Oviduct - Inflammation
In NTP studies, there are five standard categories of inflammation: acute, suppurative, chronic, chronic active, and granulomatous. In acute inflammation ( Figure 1 , Figure 2 and Figure 3 ), the predominant infiltrating cell is the neutrophil, though fewer macrophages and lymphocytes may also be present. There may also be evidence of edema or hyperemia. The neutrophil is also the predominant infiltrating cell type in suppurative inflammation, but they are aggregated, and many of them are degenerate (suppurative exudate). Cell debris, both from the resident cell populations and from infiltrating leukocytes, and proteinaceous fluid containing fibrin, fewer macrophages, occasional lymphocytes or plasma cells, and, possibly, an infectious agent may also be present in within the exudate. Grossly, these lesions would be characterized by the presence of pus. The tissue surrounding the exudate may contain fibroblasts, fibrous connective tissue, and mixed inflammatory cells, depending on the chronicity of the lesion. Abscesses are diagnosed histologically as suppurative inflammation. Lymphocytes predominate in chronic inflammation. Lymphocytes also predominate in chronic active inflammation, but there are also a significant number of neutrophils. Both lesions may contain macrophages. Granulomatous inflammation is another form of chronic inflammation, but this diagnosis requires the presence of a significant number of aggregated, large, activated macrophages, epithelioid macrophages, or multinucleated giant cells. Inflammation is differentiated from cellular infiltrates by the presence of other changes, such as edema, hemorrhage, degeneration, necrosis, or other evidence of tissue damage.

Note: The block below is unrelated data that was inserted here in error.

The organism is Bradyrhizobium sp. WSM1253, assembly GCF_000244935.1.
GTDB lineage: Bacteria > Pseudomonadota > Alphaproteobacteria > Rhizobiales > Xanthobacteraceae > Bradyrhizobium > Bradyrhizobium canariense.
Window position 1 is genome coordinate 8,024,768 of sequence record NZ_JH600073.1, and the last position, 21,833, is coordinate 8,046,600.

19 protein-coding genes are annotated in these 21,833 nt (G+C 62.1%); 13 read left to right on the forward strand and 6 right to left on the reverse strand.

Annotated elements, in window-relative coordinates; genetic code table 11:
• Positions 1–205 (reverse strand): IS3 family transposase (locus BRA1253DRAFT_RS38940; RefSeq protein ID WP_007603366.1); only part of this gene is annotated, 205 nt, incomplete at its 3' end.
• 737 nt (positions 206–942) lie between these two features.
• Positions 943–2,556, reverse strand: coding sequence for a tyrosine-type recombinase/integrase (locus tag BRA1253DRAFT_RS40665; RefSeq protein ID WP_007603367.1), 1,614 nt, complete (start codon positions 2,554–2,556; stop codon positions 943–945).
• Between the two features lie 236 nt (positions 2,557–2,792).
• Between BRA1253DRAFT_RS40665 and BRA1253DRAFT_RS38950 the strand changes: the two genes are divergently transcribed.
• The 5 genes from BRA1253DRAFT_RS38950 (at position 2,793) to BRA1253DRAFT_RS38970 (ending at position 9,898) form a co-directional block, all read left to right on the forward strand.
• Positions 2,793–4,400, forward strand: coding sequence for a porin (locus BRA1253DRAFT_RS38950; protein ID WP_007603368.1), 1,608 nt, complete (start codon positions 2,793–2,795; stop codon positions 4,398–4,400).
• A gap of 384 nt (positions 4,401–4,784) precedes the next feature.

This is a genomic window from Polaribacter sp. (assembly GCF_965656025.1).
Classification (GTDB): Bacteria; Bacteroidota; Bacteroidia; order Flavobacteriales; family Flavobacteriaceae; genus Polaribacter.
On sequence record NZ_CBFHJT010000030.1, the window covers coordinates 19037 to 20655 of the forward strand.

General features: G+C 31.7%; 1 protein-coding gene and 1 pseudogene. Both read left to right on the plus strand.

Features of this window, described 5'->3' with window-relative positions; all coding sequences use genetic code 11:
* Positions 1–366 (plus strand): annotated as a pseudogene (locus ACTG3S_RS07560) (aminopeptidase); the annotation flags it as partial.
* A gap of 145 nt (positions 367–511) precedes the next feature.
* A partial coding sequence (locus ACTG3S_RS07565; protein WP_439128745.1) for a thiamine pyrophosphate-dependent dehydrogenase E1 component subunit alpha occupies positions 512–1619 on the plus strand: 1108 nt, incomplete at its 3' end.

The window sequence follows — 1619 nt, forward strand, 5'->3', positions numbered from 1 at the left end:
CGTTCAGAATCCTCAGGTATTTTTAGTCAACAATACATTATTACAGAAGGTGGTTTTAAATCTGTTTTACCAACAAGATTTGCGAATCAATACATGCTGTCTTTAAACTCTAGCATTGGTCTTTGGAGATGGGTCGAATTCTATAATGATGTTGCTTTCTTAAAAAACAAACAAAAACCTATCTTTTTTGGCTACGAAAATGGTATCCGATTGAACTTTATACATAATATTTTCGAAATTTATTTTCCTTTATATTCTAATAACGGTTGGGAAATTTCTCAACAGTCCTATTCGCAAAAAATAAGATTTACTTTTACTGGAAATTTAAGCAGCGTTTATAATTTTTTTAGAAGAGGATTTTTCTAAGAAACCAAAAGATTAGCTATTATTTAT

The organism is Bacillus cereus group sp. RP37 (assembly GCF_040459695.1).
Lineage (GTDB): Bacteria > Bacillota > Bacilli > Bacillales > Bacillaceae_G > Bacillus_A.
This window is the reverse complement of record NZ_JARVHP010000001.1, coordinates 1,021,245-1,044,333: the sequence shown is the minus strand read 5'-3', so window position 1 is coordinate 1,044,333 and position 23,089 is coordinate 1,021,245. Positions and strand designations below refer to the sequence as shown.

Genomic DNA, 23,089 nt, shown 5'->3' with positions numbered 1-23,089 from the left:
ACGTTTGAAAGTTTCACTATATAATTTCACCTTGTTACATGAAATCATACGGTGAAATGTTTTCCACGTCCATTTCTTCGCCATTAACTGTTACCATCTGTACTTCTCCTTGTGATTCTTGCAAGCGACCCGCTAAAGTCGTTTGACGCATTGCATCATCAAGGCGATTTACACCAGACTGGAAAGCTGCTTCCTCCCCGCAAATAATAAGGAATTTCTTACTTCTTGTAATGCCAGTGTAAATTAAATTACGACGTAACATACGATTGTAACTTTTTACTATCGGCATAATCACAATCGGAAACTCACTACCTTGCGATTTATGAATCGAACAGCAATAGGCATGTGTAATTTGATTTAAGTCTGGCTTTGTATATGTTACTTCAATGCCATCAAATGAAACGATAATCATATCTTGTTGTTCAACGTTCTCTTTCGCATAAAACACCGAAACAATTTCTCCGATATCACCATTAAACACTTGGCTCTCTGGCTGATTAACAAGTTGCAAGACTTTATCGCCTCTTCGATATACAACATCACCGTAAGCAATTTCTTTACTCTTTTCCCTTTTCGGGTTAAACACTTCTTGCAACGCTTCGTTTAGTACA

Inflammatory diseases of the oviducts usually represent an ascending infection from the uterus. A variety of bacterial organisms may cause these infections, but infectious diseases of rodents are now rare. The oviducts, like the uterus, are probably more susceptible to infections in pregnancy or the luteal phase of the estrus cycle. Mycoplasma pulmonis is associated with chronic genital disease, and a purulent oophoritis and salpingitis are the major lesions in the reproductive tract.
recommendation:Oviduct - Inflammation should be diagnosed and graded whenever present. The type of inflammation should be indicated in the diagnosis by use of a qualifier. Lesions secondary to inflammation, such as necrosis, hemorrhage, and edema, should not be diagnosed separately unless warranted by severity but should be described in the pathology narrative. If the inflammation is secondary to another lesions (e.g., necrosis or neoplasia), it should not be diagnosed separately unless warranted by severity, but it should be described in the narrative as a component of the primary lesion.
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Leininger JR, Jokinen MP. 1990. Oviduct, uterus and vagina. In: Pathology of the Fischer Rat (Boorman GA, Eustis SL, Elwell MR, Montgomery CA, MacKenzie WF, eds). Academic Press, San Diego, CA, 443-459.
National Toxicology Program. 1998. NTP TR-464. Toxicology and Carcinogenesis Studies of Technical Grade Sodium Xylenesulfonate (CAS No. 1300-72-7) in F344/N Rats and B6C3F1 Mice (Dermal Studies). NTP, Research Triangle Park, NC. Abstract: http://ntp.niehs.nih.gov/go/6072
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